If you are one of the better players on a league team, eventually you will be called upon to coach a playing situation for a new player or a lower-skilled team member. Your superior knowledge and experience is needed to make sense of a confusing table layout.
The first order of business is to figure out how to shoot the shot. With your greater experience, the solution may be obvious or require some thought. Remember the abilities of your temporary student. A solution you would find simple might be beyond his abilities. Craft a recommendation accordingly.
Describe only enough information to solve the immediate problem. Do not go into a full and complete explanation as to why this is the best way to play the shot. He won't be ready to listen and he only wants to get out of the current problem, not learn the theory of physics behind the shot. Just provide the simplest instructions – set up like thus, aim here, medium speed, no spin – stuff like that.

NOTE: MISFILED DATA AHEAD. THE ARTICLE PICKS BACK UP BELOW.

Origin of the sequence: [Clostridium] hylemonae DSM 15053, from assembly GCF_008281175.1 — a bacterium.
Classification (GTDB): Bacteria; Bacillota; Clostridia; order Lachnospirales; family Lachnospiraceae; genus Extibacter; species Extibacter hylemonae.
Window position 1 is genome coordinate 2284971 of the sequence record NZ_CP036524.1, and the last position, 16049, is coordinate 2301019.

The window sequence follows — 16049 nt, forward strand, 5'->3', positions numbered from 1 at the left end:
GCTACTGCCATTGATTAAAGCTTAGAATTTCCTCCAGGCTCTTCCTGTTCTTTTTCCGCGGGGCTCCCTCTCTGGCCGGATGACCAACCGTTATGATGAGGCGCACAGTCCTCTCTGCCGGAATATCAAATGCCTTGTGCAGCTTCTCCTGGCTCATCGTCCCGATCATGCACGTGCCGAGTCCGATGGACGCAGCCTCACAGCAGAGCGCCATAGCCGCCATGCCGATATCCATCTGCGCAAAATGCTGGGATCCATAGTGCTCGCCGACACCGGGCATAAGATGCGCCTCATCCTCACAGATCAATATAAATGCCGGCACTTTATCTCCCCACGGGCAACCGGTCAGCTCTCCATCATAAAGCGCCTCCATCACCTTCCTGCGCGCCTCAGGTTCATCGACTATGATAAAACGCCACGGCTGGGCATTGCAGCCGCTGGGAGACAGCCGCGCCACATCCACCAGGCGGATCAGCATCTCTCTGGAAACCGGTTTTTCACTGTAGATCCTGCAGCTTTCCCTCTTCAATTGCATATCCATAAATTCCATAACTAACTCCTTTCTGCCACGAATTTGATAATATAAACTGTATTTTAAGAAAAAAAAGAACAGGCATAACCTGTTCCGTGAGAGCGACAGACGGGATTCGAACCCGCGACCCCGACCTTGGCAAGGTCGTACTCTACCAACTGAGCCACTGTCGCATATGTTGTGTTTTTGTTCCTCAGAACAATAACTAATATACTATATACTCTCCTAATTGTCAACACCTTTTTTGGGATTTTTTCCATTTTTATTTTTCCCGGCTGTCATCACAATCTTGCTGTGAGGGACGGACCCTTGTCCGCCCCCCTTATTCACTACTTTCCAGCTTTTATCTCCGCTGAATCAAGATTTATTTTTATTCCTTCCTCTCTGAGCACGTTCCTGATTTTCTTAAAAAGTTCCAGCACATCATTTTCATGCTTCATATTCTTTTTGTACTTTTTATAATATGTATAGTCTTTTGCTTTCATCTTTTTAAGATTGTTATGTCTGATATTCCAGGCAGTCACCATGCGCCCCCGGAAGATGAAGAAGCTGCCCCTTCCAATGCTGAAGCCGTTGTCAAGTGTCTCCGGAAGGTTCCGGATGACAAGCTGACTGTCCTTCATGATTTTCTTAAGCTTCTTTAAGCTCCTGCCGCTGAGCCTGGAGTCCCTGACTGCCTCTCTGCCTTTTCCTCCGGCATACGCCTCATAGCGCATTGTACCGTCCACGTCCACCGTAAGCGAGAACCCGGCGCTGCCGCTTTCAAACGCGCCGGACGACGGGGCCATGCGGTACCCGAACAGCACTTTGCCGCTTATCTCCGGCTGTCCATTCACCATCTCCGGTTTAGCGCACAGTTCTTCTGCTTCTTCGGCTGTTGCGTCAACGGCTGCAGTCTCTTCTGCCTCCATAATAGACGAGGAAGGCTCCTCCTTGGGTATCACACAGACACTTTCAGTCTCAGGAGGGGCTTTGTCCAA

Once you provide the necessary assistance in setting up the shot, shut up. Let him shoot it. If successful, congratulate him warmly. If not, say something supportive, i.e., "Came pretty close there." Do NOT go negative or picky or bitchy about anything he did. If he wants details about how the shot could be more successful, provide your best analysis. If he doesn't ask, do NOT force the information down his throat.
In a sense, you are helping to mold the habits and attitude of a new player. Your educational moment will give him ideas on how to handle similar shots for the rest of his pool playing lifetime. This is no small responsibility.
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